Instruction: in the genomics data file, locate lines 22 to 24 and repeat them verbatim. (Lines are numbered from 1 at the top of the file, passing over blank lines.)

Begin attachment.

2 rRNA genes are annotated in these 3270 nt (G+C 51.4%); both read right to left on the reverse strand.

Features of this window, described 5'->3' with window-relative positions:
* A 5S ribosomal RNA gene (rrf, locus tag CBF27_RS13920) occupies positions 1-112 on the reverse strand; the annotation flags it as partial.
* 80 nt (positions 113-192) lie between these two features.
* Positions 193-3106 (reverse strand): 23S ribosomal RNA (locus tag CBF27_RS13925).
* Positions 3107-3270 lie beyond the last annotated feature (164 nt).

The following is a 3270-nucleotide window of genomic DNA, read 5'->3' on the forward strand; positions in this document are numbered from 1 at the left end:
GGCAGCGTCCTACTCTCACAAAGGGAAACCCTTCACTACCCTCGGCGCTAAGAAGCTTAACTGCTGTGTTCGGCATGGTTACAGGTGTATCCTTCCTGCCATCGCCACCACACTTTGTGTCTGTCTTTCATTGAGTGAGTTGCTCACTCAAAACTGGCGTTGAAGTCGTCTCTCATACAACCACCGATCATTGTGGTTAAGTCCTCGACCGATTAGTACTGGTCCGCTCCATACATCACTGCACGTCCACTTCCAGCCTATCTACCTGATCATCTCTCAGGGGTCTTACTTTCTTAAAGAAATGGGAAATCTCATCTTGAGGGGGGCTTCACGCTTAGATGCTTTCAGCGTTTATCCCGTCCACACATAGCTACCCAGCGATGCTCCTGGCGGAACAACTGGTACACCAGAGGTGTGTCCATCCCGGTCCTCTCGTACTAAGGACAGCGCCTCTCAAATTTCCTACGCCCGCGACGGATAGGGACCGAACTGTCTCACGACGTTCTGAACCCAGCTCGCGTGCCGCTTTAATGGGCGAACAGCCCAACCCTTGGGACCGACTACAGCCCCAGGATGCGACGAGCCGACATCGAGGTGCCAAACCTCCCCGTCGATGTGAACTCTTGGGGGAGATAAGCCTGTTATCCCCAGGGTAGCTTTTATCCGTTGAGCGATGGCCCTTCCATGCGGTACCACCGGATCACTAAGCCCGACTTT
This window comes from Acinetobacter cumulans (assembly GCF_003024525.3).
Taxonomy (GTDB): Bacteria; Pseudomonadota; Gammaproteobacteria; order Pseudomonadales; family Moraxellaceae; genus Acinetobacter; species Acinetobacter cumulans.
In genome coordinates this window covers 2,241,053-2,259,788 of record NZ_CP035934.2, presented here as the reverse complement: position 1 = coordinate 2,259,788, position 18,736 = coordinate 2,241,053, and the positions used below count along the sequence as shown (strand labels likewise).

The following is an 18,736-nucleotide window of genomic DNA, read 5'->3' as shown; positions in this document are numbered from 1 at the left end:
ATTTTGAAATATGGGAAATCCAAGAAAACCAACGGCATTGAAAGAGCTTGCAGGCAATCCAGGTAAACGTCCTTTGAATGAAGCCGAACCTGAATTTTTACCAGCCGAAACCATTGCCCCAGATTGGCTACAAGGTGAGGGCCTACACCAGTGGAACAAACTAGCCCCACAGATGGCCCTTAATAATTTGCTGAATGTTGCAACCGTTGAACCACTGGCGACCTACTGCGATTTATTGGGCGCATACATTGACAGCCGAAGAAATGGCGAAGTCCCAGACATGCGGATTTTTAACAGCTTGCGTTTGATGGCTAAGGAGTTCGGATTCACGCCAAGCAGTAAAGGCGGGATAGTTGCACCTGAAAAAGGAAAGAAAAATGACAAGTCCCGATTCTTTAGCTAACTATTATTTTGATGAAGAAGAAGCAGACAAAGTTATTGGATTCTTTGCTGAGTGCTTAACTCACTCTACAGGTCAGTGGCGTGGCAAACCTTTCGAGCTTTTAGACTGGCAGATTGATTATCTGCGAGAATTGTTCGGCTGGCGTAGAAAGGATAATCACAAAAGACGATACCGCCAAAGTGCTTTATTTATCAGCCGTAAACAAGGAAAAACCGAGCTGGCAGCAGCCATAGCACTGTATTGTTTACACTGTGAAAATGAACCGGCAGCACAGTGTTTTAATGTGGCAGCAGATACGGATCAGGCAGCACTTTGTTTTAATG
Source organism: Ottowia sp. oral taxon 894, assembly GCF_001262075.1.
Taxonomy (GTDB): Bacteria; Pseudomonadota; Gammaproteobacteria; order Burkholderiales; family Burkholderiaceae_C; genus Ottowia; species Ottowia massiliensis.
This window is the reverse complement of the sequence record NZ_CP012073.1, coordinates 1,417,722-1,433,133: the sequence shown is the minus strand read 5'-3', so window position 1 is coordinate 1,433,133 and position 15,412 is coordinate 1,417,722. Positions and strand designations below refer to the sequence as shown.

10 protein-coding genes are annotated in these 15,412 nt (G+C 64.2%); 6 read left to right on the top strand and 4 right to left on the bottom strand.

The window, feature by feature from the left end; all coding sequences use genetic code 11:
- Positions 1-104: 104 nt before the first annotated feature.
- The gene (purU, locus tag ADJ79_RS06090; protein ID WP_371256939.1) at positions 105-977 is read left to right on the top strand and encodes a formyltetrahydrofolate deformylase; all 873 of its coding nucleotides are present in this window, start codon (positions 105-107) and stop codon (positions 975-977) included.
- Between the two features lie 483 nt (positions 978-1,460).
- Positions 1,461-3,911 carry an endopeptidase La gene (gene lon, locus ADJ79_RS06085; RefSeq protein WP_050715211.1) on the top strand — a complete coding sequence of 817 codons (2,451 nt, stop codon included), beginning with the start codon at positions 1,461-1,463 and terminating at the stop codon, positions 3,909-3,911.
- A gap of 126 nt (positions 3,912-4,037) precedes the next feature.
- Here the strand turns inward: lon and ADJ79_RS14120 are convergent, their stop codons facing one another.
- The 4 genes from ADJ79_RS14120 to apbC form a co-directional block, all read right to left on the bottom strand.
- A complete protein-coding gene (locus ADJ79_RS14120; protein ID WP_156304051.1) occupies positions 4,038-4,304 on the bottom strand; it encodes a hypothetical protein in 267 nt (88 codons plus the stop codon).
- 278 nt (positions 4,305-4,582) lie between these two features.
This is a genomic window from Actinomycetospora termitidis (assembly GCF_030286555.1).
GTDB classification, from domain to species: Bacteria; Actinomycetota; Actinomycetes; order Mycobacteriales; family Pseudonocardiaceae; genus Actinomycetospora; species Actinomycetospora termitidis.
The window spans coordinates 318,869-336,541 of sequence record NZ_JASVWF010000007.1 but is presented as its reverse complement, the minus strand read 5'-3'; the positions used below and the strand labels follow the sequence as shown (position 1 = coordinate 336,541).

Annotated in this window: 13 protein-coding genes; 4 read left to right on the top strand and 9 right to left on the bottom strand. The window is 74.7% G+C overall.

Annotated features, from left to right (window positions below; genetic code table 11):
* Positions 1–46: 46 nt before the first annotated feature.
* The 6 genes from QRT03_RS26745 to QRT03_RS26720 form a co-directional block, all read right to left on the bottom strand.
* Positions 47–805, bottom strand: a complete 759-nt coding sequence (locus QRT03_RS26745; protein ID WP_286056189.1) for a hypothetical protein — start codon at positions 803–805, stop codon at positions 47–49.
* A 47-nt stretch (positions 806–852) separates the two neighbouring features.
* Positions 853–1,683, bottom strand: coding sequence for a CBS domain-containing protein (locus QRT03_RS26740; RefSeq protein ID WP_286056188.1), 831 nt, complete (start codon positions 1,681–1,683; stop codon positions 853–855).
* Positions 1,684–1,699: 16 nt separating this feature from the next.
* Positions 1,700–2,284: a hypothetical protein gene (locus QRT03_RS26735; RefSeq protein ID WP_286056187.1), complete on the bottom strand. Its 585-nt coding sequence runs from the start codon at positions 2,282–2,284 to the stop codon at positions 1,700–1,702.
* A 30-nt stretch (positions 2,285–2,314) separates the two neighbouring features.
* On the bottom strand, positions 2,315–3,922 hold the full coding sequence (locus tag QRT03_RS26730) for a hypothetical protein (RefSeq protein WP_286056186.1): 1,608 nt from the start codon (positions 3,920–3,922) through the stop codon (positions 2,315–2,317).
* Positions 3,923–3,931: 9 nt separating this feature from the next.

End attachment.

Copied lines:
- Positions 1,461-3,911 carry an endopeptidase La gene (gene lon, locus ADJ79_RS06085; RefSeq protein WP_050715211.1) on the top strand — a complete coding sequence of 817 codons (2,451 nt, stop codon included), beginning with the start codon at positions 1,461-1,463 and terminating at the stop codon, positions 3,909-3,911.
- A gap of 126 nt (positions 3,912-4,037) precedes the next feature.
- Here the strand turns inward: lon and ADJ79_RS14120 are convergent, their stop codons facing one another.